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Publication numberUS20070123271 A1
Publication typeApplication
Application numberUS 11/506,830
Publication dateMay 31, 2007
Filing dateAug 21, 2006
Priority dateAug 26, 2005
Also published asEP1935191A2, EP1935191A4, WO2008016367A2, WO2008016367A3, WO2008016367A9
Publication number11506830, 506830, US 2007/0123271 A1, US 2007/123271 A1, US 20070123271 A1, US 20070123271A1, US 2007123271 A1, US 2007123271A1, US-A1-20070123271, US-A1-2007123271, US2007/0123271A1, US2007/123271A1, US20070123271 A1, US20070123271A1, US2007123271 A1, US2007123271A1
InventorsRichard Dickinson
Original AssigneeRichard Dickinson
Export CitationBiBTeX, EndNote, RefMan
External Links: USPTO, USPTO Assignment, Espacenet
Cellular phone tracking scope
US 20070123271 A1
Abstract
A cellular phone tracking scope tracks and visually maps the location and movement history of cellular phones in one or more cellular networks in a region of interest. The tracked cellular phones include detection and tracking of the location (latitude/longitude) of those that are not in use. With proper authorization, specific telephone numbers may be tapped, providing the ability to track an entire universe of cell phones by simultaneously displaying all phones within a specific boundary on a “tracking scope” similar to a radar scope. The tracked cellular phones that are displayed may be filtered, e.g., to show which cellular phones are those of a friend, which are those of a foe, and/or which are those of an unknown person or device. The location and phone number of desired phones can be displayed.
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Claims(9)
1. A cellular phone tracking scope, comprising:
a location probe, in communication with a cellular network, to detect a presence of cellular phones within a given area;
a location manager to request a location for each cellular phone present within said given area; and
a mapping, filtering and display module, to map said present cellular phones, subject to a filtering to a desired subset of said cellular phones present if desired.
2. The cellular phone tracking scope according to claim 1, wherein:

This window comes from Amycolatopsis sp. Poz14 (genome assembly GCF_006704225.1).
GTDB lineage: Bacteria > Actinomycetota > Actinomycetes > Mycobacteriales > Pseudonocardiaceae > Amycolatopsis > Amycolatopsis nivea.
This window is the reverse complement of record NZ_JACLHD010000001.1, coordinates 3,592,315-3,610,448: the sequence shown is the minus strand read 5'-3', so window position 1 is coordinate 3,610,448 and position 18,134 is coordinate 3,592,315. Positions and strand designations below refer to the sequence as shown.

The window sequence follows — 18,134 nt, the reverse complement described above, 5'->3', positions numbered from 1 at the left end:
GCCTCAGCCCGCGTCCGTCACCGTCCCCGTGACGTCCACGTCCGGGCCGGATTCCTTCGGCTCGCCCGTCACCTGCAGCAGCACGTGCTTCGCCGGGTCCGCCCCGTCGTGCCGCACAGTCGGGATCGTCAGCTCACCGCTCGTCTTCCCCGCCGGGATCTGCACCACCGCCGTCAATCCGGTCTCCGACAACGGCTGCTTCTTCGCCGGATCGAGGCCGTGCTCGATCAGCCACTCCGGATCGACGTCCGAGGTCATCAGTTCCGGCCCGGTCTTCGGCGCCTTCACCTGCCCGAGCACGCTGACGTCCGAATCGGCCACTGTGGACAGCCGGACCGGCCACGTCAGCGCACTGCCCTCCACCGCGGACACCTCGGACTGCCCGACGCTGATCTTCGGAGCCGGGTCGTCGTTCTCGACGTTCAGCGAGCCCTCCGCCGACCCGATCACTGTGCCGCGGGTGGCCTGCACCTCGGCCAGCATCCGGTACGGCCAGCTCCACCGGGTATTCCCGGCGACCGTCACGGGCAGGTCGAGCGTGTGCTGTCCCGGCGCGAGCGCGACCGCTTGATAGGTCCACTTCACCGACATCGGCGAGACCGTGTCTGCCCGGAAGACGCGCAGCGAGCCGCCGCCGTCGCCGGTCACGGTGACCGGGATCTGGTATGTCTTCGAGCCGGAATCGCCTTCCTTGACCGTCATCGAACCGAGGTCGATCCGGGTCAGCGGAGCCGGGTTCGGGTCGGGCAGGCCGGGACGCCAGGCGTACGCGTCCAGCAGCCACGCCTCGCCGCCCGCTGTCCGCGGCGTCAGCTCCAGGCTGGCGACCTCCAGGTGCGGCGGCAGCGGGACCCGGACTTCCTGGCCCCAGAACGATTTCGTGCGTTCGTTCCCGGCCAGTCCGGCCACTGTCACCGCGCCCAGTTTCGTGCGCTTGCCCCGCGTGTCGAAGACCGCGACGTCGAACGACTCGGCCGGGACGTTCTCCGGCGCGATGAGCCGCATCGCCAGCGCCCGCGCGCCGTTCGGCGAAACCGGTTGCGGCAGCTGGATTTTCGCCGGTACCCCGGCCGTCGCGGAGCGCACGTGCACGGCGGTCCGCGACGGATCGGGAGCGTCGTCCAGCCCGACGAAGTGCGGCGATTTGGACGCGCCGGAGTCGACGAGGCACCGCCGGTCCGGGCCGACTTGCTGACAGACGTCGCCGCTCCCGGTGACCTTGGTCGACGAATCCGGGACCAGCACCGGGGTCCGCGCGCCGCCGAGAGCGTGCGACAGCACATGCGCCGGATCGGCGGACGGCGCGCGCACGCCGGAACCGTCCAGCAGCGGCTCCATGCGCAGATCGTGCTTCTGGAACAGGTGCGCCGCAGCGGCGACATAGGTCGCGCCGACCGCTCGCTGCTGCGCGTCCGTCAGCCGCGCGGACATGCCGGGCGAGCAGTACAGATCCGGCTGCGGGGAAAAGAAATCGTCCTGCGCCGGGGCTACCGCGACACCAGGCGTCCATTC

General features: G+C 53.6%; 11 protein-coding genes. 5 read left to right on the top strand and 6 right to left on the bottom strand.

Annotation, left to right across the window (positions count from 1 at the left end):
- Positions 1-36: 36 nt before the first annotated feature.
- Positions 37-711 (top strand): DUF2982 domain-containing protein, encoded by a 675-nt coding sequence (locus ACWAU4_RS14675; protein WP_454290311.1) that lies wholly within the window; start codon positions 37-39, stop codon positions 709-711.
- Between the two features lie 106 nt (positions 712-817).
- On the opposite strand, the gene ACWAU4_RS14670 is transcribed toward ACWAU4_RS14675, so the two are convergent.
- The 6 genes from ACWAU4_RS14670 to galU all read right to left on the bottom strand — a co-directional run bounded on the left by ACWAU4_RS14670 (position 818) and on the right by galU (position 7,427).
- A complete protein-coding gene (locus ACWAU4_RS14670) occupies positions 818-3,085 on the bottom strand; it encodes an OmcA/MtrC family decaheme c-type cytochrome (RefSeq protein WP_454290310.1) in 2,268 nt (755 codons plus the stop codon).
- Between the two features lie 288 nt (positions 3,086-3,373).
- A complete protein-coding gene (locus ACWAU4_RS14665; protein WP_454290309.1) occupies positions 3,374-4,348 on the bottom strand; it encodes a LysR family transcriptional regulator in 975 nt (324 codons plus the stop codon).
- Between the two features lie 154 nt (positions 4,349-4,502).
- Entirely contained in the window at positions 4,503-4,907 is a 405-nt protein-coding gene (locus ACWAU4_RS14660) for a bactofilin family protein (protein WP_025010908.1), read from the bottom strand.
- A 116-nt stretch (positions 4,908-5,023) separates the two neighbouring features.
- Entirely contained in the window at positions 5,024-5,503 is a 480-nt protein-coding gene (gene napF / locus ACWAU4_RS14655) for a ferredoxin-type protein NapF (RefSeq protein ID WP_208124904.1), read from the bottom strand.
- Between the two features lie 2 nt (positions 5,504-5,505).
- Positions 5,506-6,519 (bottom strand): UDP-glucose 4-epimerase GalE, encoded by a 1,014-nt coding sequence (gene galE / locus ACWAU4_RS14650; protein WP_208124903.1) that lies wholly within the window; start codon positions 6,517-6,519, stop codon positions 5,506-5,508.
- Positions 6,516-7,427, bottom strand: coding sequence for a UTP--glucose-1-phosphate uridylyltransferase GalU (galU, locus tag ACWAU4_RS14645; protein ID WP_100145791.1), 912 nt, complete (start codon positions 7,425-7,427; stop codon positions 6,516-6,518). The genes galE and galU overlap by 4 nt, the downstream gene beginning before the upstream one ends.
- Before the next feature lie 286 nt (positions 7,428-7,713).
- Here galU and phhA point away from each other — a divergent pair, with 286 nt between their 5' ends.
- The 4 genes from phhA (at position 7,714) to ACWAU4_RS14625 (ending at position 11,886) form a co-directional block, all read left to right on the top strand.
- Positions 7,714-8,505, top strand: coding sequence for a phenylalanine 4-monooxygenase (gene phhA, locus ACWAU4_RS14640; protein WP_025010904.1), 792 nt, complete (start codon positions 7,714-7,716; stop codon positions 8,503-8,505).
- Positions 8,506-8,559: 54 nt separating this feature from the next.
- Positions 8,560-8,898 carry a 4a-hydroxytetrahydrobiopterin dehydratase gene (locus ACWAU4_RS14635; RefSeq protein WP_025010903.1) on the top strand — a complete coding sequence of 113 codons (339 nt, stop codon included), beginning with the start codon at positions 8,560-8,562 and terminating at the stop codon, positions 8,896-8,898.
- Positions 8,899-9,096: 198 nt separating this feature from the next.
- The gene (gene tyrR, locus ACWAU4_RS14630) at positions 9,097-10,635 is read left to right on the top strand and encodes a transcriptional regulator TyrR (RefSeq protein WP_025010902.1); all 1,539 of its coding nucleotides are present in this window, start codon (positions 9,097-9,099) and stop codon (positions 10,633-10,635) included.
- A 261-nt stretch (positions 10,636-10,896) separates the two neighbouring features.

said given area is determined based on the location of specific radio towers used by said cellular network.
3. The cellular phone tracking scope according to claim 1, wherein:
said cellular network is a GSM wireless network.
4. The cellular phone tracking scope according to claim 1, wherein:
said cellular network is a CDMA wireless network.
5. A cellular phone tracking scope, comprising:
means for probing a cellular network for detecting a presence of cellular phones within a given area;
location management means for requesting a location for said detected present cellular phones within said given area; and
a mapping, filtering and display module, to map a location of said detected present cellular phones, subject to a filtering of said detected present cellular phones to a desired subset of said detected present cellular phones as desired.
6. The cellular phone tracking scope according to claim 5, wherein:
said given area is determined based on the location of specific radio towers used by said cellular network.
7. The cellular phone tracking scope according to claim 5, wherein:
said cellular network is a GSM wireless network.
8. The cellular phone tracking scope according to claim 5, wherein:
said cellular network is a CDMA wireless network.
9. A method of tracking a plurality of cellular phones in a given region, comprising:
detecting a presence of cellular phones within a given area;
requesting a location for each of said detected present cellular phones within said given area;
filtering said detected present cellular phones to a desired subset of said detected present cellular phones as desired; and
mapping and displaying a location of said detected present cellular phones, subject to said filtering.
Description

This application claims priority from U.S. Provisional Application No. 60/711,434 to Dickinson entitled “RF Tracking Scope By Tracking Wireless Devices”, the entirety of which is expressly incorporated herein by reference.

BACKGROUND OF THE INVENTION

1. Field of the Invention

This invention relates generally to wireless telecommunication. More particularly, it relates to the use of location based technologies in the wireless field to provide real time tracking of wireless handsets.

2. Background of Related Art

On the modern battlefield, combatants (especially non-professional or terrorist forces) often communicate using existing cellular telephone networks. This invention facilitates the tracking of enemy combatants by pinpointing the locations of their cell phones. This invention can also be used to track and identify friendly forces.

Currently, the latitude and longitude of cell phones can be determined using a variety of techniques. Typically, military intelligence units listen for specific telephones and determine the location of one phone at a time when that phone is actually in use. Some techniques are able to locate phones even when they are powered on, but not necessarily in use. Heretofore, cellular location techniques have been limited to single phones at a time. Locations are recorded via written latitude and longitude notations.